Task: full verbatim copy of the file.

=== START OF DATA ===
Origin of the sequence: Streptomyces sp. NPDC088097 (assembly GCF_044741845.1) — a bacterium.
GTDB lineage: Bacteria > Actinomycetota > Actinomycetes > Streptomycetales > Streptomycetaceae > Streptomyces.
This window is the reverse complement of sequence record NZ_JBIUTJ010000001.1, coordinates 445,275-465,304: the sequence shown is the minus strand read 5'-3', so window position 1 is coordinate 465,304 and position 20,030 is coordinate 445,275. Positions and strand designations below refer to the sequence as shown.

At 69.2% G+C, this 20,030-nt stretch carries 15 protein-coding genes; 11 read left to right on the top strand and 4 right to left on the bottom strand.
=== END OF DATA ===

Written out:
Origin of the sequence: Streptomyces sp. NPDC088097 (assembly GCF_044741845.1) — a bacterium.
GTDB lineage: Bacteria > Actinomycetota > Actinomycetes > Streptomycetales > Streptomycetaceae > Streptomyces.
This window is the reverse complement of sequence record NZ_JBIUTJ010000001.1, coordinates 445,275-465,304: the sequence shown is the minus strand read 5'-3', so window position 1 is coordinate 465,304 and position 20,030 is coordinate 445,275. Positions and strand designations below refer to the sequence as shown.

At 69.2% G+C, this 20,030-nt stretch carries 15 protein-coding genes; 11 read left to right on the top strand and 4 right to left on the bottom strand.